Two years ago, 4-year-old Colin Holst drowned in a Life Time Fitness swimming pool surrounded by adults and lifeguards.
After being hit with a $25 million wrongful death lawsuit by Colin’s parents, Life Time is suing Colin’s mother and two of her friends, accusing them of trespassing, fraud, and breach of contract. The company claims that Jana Holst, Jennie Stafford, and Deborah Stack did not follow the gym’s guest policy and that the women should pay damages, court costs, and all other expenses related to the lawsuits surrounding Colin’s death.
Stack and Stafford’s lawyer, Damon Robertson , calls the lawsuit outrageous.
“I cant tell you how flabbergasted I am that they would bring these two single mothers into this case,” he said. “To hold them responsible for hundreds of thousands of dollars in attorneys fees galls me to no end.”
Life Time officials declined to discuss the lawsuit.
“Unfortunately, I’m not at liberty to comment on any matter of pending litigation,” said Jason Thunstrom, spokesman for the Minnesota-based company.
Jeff and Jana Holst filed their lawsuit against Life Time in 2009.
According to the family’s suit, which is set for trial in May, Colin and his mother went to the club at 7101 S. MoPac Blvd. (Loop 1) on June 13, 2008 . They were there to pick up Colin’s sister, who was attending a day camp offered by the gym. While there, the family went swimming with Stafford, Stack, and their children, the lawsuit says.
About 5:30 p.m., Colin began having trouble swimming and started frantically splashing in distress, according to the Holsts’ lawsuit.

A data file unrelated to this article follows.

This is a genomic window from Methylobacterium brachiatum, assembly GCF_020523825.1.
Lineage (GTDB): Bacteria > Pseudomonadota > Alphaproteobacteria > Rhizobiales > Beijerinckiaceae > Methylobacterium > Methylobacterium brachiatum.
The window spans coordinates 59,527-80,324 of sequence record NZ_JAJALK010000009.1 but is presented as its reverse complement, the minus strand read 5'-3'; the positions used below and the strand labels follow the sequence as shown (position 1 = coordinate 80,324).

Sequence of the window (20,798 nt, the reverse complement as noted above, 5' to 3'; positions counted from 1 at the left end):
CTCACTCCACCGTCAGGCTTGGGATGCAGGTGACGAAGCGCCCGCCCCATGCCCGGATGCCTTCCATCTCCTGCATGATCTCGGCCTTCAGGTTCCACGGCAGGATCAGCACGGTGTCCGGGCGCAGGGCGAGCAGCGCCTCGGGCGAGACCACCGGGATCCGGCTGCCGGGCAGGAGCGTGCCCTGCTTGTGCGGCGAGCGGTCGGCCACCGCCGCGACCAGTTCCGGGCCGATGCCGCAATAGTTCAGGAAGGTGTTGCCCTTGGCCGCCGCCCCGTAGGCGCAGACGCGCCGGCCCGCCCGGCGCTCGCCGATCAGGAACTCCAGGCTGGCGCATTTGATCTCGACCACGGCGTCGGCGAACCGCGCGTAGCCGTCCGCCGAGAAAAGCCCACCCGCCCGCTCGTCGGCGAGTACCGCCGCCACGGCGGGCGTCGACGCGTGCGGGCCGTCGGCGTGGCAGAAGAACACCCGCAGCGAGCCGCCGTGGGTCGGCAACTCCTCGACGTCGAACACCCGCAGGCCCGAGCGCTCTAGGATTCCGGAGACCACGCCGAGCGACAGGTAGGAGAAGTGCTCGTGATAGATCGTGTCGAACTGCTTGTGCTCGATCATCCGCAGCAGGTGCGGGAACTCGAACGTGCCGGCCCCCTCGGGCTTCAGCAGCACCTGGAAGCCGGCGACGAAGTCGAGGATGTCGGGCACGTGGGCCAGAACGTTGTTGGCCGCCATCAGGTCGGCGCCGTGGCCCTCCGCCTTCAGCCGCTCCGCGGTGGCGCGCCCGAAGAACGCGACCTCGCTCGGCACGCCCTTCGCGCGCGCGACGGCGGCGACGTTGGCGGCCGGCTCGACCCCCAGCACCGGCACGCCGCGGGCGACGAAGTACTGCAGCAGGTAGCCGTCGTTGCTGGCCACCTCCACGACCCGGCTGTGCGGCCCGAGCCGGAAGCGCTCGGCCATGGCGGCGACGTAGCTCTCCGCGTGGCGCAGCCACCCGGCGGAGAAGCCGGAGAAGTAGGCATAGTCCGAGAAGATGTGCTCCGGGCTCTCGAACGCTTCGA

Not only did [the lifeguards] fail to notice Colin Holst struggling in distress in the kiddie pool and fail to render him aid, but they also failed to notice him floating, face down, on top of the pool for several minutes after he was overcome by the water, the lawsuit claims.
Colin was removed from the water after another patron noticed him floating. The lifeguards also failed to call EMS immediately and delayed CPR for several minutes, the family’s lawsuit says.
Life Time denies all the allegations. In its own lawsuit, it blames Jana Holst for the death, saying she was at the pool during the incident and wasn’t watching her son closely enough.
Meanwhile, the company states in its suit that the Holsts never had permission to be at the gym.
According to court documents filed by Life Time, the family did not have memberships at the club and Jana Holst was not officially authorized to enter the club. Although she signed in at the front desk, she did not follow other guest policies such as taking a tour and showing a photo ID, the suit claims.
Stack and Stafford should have reported the family to club authorities, the lawsuit says.
Additionally, Life Time claims that Stafford and Stack’s membership agreements specifically state that the company is not liable for any costs associated with injuries sustained by their guests.
“Blaming other parties is typical in civil cases because it can help lower damages awarded by a jury,” said David Robertson, a law professor at the University of Texas (not related to Damon Robertson).
“It can also be used as an intimidation tactic,” Robertson said. “Life Time’s claims of fraud and trespassing seem thin,” he said. “And the chances of collecting major damages from the women is unlikely,” he said.
“Life Time’s effort to sue its own members on fraud and trespassing claims is highly unusual,” said Austin civil lawyer Randy Howry, who has been practicing for about 25 years.
“And its a risky move to play in front of a jury,” he said. “Blaming a sympathetic mother for her child’s death may repel jurors,” Howry said.
“When you start suing somebody and start seeking damages, thats a whole different thing, something most people aren’t going to think fondly of,” he said. “And youd better be prepared for the consequences.”